Age-related macular degeneration (AMD) is a severe eye disease characterised by progressive deterioration of the macula, the most sensitive central back portion of the retina in the eye. Eight million people are legally blind from macular degeneration worldwide and as the population ages this number is expected to grow. Age-related macular degeneration is a degenerative disorder of the central area of the retina often associated with visual impairment, which is more frequent after 50 years of age.
Although cataract remains the principal cause of blindness in most of the world, Age-related macular degeneration takes the top spot in the most developed countries due in part to the growing number of people aged over 70 years. The World Health Organisation’s global data on visual impairment in the year 2002 show that AMD ranks third after cataract and glaucoma as a leading cause of blindness worldwide. The two-year SNEC hospital incidence rate of Age-related macular degeneration in 1991–1992 was 0.38 percent or equivalent to 3.8 per 1,000 new cases seen at SNEC. The estimated population-based incidence rate of exudative AMD was 0.02 percent.
Why should I be concerned about Age-related macular degeneration if I have loved ones who are elderly?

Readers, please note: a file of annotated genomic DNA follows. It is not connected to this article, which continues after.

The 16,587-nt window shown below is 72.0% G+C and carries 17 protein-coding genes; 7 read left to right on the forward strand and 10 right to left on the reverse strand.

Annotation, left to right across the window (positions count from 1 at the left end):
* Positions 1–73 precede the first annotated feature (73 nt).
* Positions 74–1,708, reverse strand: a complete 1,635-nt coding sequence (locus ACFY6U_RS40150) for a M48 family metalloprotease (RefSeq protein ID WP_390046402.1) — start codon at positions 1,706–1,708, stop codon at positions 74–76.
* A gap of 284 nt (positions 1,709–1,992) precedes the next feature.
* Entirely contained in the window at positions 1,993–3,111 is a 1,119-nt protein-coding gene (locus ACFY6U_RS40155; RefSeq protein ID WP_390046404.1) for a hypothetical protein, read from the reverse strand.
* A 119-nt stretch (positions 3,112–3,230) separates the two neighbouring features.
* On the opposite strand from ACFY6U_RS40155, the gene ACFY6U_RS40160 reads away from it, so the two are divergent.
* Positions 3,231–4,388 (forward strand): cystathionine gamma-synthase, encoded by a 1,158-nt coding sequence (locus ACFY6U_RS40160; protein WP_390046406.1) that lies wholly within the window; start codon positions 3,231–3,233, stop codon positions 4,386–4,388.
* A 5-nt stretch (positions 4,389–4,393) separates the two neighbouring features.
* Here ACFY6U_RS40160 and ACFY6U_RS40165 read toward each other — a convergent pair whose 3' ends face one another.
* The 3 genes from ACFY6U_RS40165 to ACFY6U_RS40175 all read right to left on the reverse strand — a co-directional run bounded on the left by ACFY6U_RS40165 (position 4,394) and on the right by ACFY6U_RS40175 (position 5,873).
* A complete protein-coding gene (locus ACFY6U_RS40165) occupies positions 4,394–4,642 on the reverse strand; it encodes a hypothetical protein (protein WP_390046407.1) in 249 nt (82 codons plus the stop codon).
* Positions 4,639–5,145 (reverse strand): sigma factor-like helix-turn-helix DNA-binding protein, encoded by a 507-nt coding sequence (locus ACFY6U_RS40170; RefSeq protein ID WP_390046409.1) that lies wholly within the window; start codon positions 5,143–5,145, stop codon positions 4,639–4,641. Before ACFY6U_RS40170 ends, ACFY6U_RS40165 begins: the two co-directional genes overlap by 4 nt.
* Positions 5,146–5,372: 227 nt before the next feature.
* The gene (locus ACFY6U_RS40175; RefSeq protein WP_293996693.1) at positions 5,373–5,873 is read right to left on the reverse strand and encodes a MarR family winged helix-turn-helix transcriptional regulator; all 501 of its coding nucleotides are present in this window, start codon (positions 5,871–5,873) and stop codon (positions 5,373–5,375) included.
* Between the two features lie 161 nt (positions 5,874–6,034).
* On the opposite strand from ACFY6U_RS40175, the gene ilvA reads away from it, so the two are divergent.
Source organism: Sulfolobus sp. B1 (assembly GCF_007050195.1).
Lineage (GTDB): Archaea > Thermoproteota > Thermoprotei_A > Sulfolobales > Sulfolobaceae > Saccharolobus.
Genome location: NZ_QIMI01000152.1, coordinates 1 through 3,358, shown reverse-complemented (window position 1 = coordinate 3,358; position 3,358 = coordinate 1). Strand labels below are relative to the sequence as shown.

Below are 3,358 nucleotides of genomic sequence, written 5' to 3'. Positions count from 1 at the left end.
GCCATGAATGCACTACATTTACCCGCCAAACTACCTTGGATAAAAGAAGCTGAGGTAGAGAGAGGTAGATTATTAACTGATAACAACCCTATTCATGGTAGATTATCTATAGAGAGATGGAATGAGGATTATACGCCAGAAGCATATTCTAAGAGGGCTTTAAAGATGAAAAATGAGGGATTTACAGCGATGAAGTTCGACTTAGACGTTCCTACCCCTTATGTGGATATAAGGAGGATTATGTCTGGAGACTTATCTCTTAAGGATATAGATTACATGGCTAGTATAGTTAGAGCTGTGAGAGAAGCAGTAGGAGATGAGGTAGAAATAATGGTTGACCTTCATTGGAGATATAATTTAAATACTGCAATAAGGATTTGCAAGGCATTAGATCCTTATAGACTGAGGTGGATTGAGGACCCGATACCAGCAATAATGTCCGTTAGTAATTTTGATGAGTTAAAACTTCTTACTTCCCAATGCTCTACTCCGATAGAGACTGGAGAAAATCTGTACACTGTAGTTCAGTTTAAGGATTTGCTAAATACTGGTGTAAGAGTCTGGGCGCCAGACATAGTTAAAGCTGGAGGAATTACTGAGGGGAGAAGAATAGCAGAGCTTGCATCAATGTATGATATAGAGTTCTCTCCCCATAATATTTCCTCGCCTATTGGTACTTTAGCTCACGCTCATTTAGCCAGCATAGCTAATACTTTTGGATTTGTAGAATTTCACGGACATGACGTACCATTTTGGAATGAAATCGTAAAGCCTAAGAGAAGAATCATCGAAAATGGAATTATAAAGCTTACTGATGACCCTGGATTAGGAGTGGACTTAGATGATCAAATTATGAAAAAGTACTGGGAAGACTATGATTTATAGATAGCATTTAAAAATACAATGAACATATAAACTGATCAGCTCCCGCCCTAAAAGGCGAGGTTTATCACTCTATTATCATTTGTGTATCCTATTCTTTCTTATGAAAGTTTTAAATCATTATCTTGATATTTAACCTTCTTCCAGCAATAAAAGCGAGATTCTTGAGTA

What is so scary about Age-related macular degeneration is how it affects the person’s entire family and their quality of life. A blind person and his family face major social constraints and blindness affects activities of daily living. Furthermore, poor vision in older persons is associated with myriad problems, including falls, hip fractures, family stress, and depression. In addition, those with AMD present a safety risk to all other drivers and passengers if they attempt to drive.
Is there a cure for Age-related macular degeneration?
Despite the devastating effects of Age-related macular degeneration, there is no definitive curative treatment. Some medical approaches include thermal laser photocoagulation, photodynamic therapy, and antivascular endothelial growth factor injection, have been shown to be efficacious in certain patients only. They may halt or retard the progression of the wet form of the disease but cannot reverse any vision loss that has already occurred.
What causes Age-related macular degeneration and how can it be prevented?
We know cigarette smoking increases the risk of Age-related macular degeneration two- to three-fold. Obesity, hypertension, macrovascular disease, raised plasma cholesterol and fibrinogen levels, cumulative light exposure, and cataract surgery have all been linked with AMD. My opinion is that free radicals have a huge part to play with the integrity of the macular of the eye. There is also evidence from a large randomised controlled trial that high-dose dietary supplements of vitamins C and E, beta-carotene, and zinc can reduce the risk of progression from moderate AMD to advanced AMD.